Jumper and Reflex by Steven Gould

A very good friend of mine calls what I did this weekend a book binge, so here’s my quick takes on Jumper and Reflex by Steven Gould. I’m halfway through Impulse, and Exo will immediately follow, so stay tuned! If you haven’t read the series, there are some inevitable minor spoilers, so be warned.

JUMPER-Looking for pure escapist fun? Jumper, and its sequels, have got you more than covered. 17 year old David “Davy” Rice, discovers he can “jump”, or teleport, during a confrontation with his alcoholic, abusive father. He quickly gets a handle on his newfound ability and it opens up a whole new world for him. He leaves home, and after procuring some seed money (and then some) from a bank, sets himself off in a small apartment and soon falls in love with Millie Harrison, who’s a few years older than Davy-who is now 18, after meeting her at a party. What follows is a blazingly entertaining wish-fulfillment/coming of age action novel that you won’t be able to put down. Promise.


Ok, so, I thought I had read this way back when it came out in 1992. I would have been a sophomore in high school (there, now you know how old I am), BUT, I don’t think I did. I meant to re-read since I snagged a copy of Exo, and wanted to dive into the series. Maybe it’s just been THAT long. Either way, it was really fresh (even though it’s 22 years old), really fun, and just a blast. There are limitations to Davy’s ability, and I love at how Gould navigates the ins and outs of teleportation, while pretty accurately (I think) portraying how a 17 year old would get by on his own, especially one that’s pretty wounded. And Davy is wounded. His mom left when he was pretty young, and he’s still heartbroken about that, but there’s more to that story, and it’s what leads in to the second half of the novel, when Davy sort of accidentally falls into being a hero. Davy is fairly naïve, and has quite a few crises of conscience, but I like that about him, that he tries not to lower himself to the level of those that would do others harm, even if it takes a little extra plotting and planning to get things done. I’ve said this before and I’ll say it again-one thing I liked about this book is that it’s written before cellphones became ubiquitous, and I like that characters have to go the extra mile to communicate sometimes. Obviously, inevitably, that changes in future installments, but I enjoyed it. Inevitably, Davy’s power gets some notice from various government agencies, and this will figure prominently in the next book.

There’s a lot of plotting that goes into a book like this, working out the logistics of teleportation, but Gould makes it seem effortless, and while you know, in the back of your mind, that there’s a lot going on, and it’s a little complicated, you get it, and it makes for fantastic reading. Like I said, this is clever, escapist fun at its best, and you’ll want to have a copy of Reflex on hand, so you can get on with said fun. Speaking of which…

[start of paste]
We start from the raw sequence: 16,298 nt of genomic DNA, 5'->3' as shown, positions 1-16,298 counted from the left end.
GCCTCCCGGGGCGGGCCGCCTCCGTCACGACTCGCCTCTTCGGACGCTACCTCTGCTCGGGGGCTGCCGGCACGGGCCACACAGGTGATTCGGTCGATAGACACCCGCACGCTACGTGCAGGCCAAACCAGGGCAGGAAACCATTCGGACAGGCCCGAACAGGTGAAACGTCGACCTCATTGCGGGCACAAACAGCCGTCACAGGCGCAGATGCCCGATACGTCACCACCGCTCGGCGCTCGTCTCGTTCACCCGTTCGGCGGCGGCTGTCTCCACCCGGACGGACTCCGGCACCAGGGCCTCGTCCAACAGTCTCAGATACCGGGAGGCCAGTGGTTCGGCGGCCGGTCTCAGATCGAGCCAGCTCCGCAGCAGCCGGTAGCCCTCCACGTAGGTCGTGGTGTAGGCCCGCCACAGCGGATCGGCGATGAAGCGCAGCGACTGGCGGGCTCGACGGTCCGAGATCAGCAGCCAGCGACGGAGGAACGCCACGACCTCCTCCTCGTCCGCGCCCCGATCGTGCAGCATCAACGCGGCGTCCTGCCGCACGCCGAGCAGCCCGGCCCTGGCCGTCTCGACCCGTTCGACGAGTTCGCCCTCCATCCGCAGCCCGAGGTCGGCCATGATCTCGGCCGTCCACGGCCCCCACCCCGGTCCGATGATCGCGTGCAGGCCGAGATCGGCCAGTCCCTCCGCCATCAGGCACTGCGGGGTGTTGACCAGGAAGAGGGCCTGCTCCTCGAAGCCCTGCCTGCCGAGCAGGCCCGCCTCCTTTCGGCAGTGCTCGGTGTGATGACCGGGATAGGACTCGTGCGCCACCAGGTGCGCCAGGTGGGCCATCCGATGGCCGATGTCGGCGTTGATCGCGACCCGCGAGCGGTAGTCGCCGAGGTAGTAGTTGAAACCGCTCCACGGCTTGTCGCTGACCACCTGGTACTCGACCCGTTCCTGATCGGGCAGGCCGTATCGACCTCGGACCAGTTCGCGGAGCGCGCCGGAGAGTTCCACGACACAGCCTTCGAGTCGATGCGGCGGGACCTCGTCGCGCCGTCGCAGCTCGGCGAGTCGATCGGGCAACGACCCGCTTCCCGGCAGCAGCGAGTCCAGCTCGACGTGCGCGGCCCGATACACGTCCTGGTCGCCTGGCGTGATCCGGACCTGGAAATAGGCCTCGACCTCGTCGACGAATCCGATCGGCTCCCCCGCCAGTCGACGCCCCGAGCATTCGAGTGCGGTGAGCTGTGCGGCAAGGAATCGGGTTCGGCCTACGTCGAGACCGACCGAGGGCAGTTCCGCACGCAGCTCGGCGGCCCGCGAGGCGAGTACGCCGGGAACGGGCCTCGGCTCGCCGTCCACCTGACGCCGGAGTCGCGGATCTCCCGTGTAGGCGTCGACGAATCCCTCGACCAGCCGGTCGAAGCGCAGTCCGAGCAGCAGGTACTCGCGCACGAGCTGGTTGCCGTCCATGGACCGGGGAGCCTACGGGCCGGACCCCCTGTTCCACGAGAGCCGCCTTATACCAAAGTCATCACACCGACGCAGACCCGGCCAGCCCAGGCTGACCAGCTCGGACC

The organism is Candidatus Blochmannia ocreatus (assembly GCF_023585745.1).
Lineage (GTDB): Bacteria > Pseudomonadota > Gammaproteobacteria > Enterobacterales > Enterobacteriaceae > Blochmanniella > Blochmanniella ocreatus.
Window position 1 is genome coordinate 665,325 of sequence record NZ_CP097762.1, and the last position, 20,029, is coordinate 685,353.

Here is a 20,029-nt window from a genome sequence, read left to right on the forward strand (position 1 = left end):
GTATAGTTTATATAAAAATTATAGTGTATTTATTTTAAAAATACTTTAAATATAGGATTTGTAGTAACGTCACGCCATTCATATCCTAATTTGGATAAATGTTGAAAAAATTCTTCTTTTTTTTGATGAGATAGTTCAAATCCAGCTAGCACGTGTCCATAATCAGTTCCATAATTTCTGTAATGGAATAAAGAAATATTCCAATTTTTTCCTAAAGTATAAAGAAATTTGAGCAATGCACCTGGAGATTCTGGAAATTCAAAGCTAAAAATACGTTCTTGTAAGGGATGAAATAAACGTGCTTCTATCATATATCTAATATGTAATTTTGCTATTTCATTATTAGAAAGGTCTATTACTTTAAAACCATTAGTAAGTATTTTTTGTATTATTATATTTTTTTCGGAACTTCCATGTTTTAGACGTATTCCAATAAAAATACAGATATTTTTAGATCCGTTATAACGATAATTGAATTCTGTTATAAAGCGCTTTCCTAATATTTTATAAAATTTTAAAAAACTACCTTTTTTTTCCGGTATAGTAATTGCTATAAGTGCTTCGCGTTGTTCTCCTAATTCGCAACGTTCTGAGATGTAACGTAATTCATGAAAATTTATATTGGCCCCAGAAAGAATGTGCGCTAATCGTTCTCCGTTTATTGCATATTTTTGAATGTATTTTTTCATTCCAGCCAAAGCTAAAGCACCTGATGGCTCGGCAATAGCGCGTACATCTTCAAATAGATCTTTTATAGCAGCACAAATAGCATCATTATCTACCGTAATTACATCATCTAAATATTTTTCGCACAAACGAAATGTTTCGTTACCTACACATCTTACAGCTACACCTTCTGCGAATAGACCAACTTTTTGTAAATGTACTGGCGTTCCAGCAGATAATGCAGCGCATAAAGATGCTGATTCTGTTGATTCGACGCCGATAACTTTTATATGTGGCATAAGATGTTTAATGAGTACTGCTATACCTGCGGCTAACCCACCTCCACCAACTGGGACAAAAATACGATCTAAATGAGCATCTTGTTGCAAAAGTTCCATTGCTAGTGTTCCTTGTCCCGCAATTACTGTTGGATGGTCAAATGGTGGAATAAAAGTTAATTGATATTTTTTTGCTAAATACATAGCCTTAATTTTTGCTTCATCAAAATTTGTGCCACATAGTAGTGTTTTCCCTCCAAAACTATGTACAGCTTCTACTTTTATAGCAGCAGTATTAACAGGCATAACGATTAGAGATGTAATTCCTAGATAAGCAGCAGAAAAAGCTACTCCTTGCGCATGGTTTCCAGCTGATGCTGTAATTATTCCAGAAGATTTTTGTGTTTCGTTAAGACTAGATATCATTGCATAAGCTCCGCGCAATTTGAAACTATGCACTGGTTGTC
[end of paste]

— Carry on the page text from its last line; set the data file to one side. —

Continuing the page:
REFLEX– Reflex jumps the narrative to 10 years later (see what I did there?), and finds Davy and Millie 10 years into their marriage and confronting a question that many couples struggle with. Millie has settled into her career as a family therapist and wants to have a child, and Davy is hesitant, as he’s still carrying the wounds from his own troubled childhood. Meanwhile, he’s working with the NSA, who he partnered up with, on various missions, but when he’s kidnapped amidst a flurry of violence by a group that seeks to research and exploit his talents, Millie sets her sights on getting her husband back, at any cost.

I thought Jumper was a load of fun, but Reflex, for me, took it up a notch. Gould introduces several new things that upped the ante in this series. The biggest thing is that Millie finds out she can jump, and of course uses it to track down Davy, but the time Davy spends in the hands of the bad guys is, well, something else. Speaking of bad guys, there’s someone pulling the strings, and one of the major strings is Hyacinth Pope, who dishes out most of Davy’s torture and “conditioning”. She’s chilling, alternating sexual manipulation with just plain evil, and she does it all with a calculated cool that would creep the most hardened badass out. And Davy is kind of a badass. He’s been through a lot in the 10 years since the events of Jumper, but Gould never forgets Davy’s humanity. He’s not superhuman, something that’s easy to forget when a talent like teleportation is on the menu. Their way of controlling Davy is diabolical, and terrifying, but Millie’s on the case, with a little help from the NSA and the FBI.

As with Jumper, this is fast paced, fun, just fantastic reading. Of course I love the fact that Millie can now jump, and it delighted me that Gould made her such a clever and resourceful character, not relegating her to sidekick status. She carries quite a bit of this book, and I really enjoyed that. She’s as fully realized as Davy, and they make quite a team. Crack this one open and be prepared to finish it in one sitting.

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